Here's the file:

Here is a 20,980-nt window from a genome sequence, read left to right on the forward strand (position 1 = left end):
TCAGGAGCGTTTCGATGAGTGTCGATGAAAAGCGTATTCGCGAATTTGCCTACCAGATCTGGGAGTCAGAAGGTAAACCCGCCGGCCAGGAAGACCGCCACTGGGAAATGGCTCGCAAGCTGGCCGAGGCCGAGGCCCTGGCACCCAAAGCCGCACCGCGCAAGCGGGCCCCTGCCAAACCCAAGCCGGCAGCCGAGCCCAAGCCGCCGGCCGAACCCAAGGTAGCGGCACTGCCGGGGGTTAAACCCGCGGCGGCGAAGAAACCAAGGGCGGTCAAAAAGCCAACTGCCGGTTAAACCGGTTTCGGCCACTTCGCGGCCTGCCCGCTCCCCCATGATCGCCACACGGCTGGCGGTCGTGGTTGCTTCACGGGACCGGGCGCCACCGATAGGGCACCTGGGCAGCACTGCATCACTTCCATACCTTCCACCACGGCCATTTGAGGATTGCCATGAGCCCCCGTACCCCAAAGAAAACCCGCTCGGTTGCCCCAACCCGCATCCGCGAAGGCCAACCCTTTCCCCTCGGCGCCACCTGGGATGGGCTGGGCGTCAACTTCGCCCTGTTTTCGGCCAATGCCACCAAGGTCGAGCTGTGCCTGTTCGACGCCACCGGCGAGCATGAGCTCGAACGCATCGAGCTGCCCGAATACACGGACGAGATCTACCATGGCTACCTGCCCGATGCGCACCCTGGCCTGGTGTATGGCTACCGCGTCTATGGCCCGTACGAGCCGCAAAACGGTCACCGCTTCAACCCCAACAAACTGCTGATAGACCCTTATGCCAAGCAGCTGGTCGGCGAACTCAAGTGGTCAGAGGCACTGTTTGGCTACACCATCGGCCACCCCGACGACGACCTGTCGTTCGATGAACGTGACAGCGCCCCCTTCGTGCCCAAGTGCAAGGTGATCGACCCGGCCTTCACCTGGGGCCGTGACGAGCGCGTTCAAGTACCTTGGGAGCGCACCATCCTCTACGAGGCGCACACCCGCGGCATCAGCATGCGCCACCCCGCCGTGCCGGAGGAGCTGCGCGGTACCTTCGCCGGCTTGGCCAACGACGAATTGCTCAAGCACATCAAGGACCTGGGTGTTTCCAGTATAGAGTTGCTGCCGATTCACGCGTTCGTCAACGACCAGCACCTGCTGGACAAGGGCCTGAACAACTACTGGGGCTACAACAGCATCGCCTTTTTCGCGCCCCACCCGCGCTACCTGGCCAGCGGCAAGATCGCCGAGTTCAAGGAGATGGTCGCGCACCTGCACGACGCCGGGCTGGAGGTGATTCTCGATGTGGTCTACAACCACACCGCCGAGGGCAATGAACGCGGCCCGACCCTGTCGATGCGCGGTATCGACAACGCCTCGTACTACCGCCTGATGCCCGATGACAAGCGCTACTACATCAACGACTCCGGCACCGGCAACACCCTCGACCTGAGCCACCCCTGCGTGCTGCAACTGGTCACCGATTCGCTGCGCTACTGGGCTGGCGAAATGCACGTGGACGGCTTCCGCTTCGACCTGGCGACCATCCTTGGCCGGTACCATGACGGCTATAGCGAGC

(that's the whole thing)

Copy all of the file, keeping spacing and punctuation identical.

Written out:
Here is a 20,980-nt window from a genome sequence, read left to right on the forward strand (position 1 = left end):
TCAGGAGCGTTTCGATGAGTGTCGATGAAAAGCGTATTCGCGAATTTGCCTACCAGATCTGGGAGTCAGAAGGTAAACCCGCCGGCCAGGAAGACCGCCACTGGGAAATGGCTCGCAAGCTGGCCGAGGCCGAGGCCCTGGCACCCAAAGCCGCACCGCGCAAGCGGGCCCCTGCCAAACCCAAGCCGGCAGCCGAGCCCAAGCCGCCGGCCGAACCCAAGGTAGCGGCACTGCCGGGGGTTAAACCCGCGGCGGCGAAGAAACCAAGGGCGGTCAAAAAGCCAACTGCCGGTTAAACCGGTTTCGGCCACTTCGCGGCCTGCCCGCTCCCCCATGATCGCCACACGGCTGGCGGTCGTGGTTGCTTCACGGGACCGGGCGCCACCGATAGGGCACCTGGGCAGCACTGCATCACTTCCATACCTTCCACCACGGCCATTTGAGGATTGCCATGAGCCCCCGTACCCCAAAGAAAACCCGCTCGGTTGCCCCAACCCGCATCCGCGAAGGCCAACCCTTTCCCCTCGGCGCCACCTGGGATGGGCTGGGCGTCAACTTCGCCCTGTTTTCGGCCAATGCCACCAAGGTCGAGCTGTGCCTGTTCGACGCCACCGGCGAGCATGAGCTCGAACGCATCGAGCTGCCCGAATACACGGACGAGATCTACCATGGCTACCTGCCCGATGCGCACCCTGGCCTGGTGTATGGCTACCGCGTCTATGGCCCGTACGAGCCGCAAAACGGTCACCGCTTCAACCCCAACAAACTGCTGATAGACCCTTATGCCAAGCAGCTGGTCGGCGAACTCAAGTGGTCAGAGGCACTGTTTGGCTACACCATCGGCCACCCCGACGACGACCTGTCGTTCGATGAACGTGACAGCGCCCCCTTCGTGCCCAAGTGCAAGGTGATCGACCCGGCCTTCACCTGGGGCCGTGACGAGCGCGTTCAAGTACCTTGGGAGCGCACCATCCTCTACGAGGCGCACACCCGCGGCATCAGCATGCGCCACCCCGCCGTGCCGGAGGAGCTGCGCGGTACCTTCGCCGGCTTGGCCAACGACGAATTGCTCAAGCACATCAAGGACCTGGGTGTTTCCAGTATAGAGTTGCTGCCGATTCACGCGTTCGTCAACGACCAGCACCTGCTGGACAAGGGCCTGAACAACTACTGGGGCTACAACAGCATCGCCTTTTTCGCGCCCCACCCGCGCTACCTGGCCAGCGGCAAGATCGCCGAGTTCAAGGAGATGGTCGCGCACCTGCACGACGCCGGGCTGGAGGTGATTCTCGATGTGGTCTACAACCACACCGCCGAGGGCAATGAACGCGGCCCGACCCTGTCGATGCGCGGTATCGACAACGCCTCGTACTACCGCCTGATGCCCGATGACAAGCGCTACTACATCAACGACTCCGGCACCGGCAACACCCTCGACCTGAGCCACCCCTGCGTGCTGCAACTGGTCACCGATTCGCTGCGCTACTGGGCTGGCGAAATGCACGTGGACGGCTTCCGCTTCGACCTGGCGACCATCCTTGGCCGGTACCATGACGGCTATAGCGAGC